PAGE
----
The body of vertebrates is supported by the vertebral column, a series of segmental skeletal elements that provide both stability and mobility. Axial skeleton development is a multistep process which starts with the formation of somites from the unsegmented paraxial mesoderm that develop at both sides of the neural tube (Tam and Trainor, 1994; Christ and Ordahl, 1995). Shortly after formation, somites become compartmentalized into myotome, dermatome, and sclerotome. In the anuran Xenopus laevis, most somites are myotomal, consisting of cells that will form muscle while the dermatome, a small dorsal lateral part of the somite, will give rise to the dermis of the back, and the sclerotome will form the skeletal elements of the vertebral column and ribs (Keller, 2000).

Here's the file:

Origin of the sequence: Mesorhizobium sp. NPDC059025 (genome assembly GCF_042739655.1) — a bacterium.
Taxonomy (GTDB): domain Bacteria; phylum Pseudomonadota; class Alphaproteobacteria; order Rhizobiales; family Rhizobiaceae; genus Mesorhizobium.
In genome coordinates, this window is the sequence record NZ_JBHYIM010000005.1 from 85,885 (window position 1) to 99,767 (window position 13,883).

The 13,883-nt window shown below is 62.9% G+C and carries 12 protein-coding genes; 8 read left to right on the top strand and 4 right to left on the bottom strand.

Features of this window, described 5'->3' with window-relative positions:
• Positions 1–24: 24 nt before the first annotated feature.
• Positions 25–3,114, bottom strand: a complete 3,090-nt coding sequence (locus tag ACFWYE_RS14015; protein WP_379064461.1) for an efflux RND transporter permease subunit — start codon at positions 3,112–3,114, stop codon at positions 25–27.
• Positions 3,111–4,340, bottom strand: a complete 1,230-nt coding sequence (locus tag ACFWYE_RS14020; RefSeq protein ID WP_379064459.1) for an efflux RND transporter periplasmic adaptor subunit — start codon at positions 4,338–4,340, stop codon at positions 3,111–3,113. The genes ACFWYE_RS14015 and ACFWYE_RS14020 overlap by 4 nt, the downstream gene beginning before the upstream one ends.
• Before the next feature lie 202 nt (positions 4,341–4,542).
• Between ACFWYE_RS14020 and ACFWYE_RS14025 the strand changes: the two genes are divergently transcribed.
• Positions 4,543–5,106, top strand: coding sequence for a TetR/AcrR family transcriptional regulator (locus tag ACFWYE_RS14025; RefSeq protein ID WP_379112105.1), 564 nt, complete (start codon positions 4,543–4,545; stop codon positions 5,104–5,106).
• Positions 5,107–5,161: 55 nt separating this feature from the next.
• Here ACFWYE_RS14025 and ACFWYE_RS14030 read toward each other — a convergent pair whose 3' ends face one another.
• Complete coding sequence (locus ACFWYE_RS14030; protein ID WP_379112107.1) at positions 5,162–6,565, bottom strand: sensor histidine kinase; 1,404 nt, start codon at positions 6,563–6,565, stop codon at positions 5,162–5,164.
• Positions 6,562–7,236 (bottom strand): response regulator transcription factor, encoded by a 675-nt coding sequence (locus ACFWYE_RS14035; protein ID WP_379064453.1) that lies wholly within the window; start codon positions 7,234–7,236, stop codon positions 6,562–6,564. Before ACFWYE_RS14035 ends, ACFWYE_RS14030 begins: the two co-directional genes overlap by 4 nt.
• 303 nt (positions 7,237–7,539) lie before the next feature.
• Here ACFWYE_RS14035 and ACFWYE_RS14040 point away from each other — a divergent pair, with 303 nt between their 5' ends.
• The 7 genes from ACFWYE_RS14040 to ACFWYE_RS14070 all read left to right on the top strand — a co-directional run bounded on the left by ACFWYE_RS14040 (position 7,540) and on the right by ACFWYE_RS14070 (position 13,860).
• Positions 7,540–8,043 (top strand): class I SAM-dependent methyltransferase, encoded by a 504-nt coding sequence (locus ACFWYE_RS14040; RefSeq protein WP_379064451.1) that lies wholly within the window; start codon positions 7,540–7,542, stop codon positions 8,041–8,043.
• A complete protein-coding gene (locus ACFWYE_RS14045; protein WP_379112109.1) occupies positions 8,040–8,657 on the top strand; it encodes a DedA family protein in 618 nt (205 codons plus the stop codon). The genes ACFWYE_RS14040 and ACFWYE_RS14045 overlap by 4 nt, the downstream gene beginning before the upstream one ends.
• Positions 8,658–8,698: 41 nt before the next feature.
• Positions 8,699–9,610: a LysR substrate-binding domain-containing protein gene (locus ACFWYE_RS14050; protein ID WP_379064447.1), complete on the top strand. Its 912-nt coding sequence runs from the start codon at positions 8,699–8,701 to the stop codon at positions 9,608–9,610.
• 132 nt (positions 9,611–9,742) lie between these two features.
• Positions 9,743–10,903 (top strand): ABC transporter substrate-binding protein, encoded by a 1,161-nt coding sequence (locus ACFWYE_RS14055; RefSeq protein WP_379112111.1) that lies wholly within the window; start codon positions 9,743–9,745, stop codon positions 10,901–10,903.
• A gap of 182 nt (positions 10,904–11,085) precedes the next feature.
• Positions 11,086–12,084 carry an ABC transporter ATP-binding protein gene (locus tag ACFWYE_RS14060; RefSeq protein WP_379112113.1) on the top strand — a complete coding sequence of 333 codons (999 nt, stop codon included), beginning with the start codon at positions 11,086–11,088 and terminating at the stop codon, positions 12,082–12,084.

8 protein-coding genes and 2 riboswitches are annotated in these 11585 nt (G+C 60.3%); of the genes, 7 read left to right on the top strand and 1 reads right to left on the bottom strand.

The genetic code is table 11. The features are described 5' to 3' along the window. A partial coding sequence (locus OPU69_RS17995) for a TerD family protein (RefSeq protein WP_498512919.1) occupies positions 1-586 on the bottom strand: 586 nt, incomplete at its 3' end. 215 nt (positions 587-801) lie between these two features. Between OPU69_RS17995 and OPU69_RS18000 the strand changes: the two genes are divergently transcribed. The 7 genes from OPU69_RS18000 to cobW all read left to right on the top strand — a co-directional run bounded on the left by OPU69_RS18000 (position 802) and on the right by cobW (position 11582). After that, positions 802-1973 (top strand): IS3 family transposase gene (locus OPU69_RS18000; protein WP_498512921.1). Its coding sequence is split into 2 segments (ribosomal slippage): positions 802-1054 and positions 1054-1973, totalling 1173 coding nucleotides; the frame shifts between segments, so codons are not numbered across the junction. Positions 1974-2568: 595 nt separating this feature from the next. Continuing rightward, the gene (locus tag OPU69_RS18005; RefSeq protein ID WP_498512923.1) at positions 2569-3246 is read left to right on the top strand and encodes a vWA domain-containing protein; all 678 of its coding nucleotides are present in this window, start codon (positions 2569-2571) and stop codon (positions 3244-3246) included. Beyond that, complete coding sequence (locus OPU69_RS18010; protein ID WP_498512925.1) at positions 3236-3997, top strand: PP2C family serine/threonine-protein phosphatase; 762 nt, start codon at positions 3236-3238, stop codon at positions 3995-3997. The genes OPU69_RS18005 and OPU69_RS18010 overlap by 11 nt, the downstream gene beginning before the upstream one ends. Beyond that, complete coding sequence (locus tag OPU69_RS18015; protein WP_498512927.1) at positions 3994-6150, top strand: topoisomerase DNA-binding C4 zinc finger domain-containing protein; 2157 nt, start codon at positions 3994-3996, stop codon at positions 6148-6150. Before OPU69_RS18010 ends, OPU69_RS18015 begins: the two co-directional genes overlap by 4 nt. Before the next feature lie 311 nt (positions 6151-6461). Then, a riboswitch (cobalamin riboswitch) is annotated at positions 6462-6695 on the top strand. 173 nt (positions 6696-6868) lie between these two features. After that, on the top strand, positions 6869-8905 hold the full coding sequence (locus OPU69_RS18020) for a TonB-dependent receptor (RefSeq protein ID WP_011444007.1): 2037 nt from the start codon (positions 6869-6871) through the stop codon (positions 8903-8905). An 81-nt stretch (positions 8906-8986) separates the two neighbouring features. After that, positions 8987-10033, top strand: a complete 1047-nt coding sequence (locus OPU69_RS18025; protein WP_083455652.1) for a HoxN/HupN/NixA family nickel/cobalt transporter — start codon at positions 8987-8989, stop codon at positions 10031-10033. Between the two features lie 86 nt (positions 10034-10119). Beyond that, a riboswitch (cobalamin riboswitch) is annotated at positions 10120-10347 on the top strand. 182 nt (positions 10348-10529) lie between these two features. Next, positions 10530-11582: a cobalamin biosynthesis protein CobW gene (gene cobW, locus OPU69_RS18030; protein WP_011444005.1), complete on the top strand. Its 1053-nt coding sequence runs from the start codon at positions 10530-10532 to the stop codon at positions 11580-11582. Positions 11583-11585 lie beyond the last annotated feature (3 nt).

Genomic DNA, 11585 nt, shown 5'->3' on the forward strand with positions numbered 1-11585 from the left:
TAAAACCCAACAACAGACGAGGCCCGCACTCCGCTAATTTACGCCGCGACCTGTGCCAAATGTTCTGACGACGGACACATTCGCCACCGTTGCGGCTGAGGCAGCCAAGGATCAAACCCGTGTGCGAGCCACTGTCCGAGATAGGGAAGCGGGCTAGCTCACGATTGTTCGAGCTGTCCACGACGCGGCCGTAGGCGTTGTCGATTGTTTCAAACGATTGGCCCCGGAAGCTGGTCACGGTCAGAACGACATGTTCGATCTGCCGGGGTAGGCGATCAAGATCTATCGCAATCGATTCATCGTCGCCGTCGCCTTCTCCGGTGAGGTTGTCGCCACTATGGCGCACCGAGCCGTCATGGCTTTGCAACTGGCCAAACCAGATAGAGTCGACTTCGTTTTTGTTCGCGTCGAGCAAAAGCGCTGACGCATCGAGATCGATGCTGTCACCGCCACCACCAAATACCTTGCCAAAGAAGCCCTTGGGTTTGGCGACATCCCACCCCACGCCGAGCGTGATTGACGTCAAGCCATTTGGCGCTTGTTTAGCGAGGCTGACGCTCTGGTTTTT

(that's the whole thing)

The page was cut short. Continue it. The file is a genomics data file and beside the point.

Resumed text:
The sclerotome, the smallest compartment of the somite, made up of polymorphic cells located at the somite ventromedial edge, is adjacent to the notochord, and only becomes distinct from the myotome after the tail bud stage (st. 30) (Youn and Malacinski, 1981a, 1981b; Christ et al., 2004). Thereafter, these cells migrate from the somite to the perinotochordal and perineural space, where they proliferate and differentiate into cartilage and bone of the vertebrae and intervertebral discs (Mookerjee, 1931). In anurans, the vertebral column diverges widely from that of other vertebrates and is characterized by a reduction in the number of vertebrae, absence of discrete caudal vertebrae, and a truncated axial skeleton (Handrigan and Wassersug, 2007). This divergent morphology emerges as a product of the evolutionary modulation of the generalized vertebrate developmental machinery. The acquisition of these morphological features could be associated with changes in the expression patterns and/or functional diversification of the genes involved in the regulation of the proliferation and differentiation of the sclerotome (Handrigan and Wassersug, 2007). Nevertheless, little is known about the way in which the sclerotomal cells change as development proceeds and how these events are regulated at the molecular level in Xenopus laevis (Keller, 2000).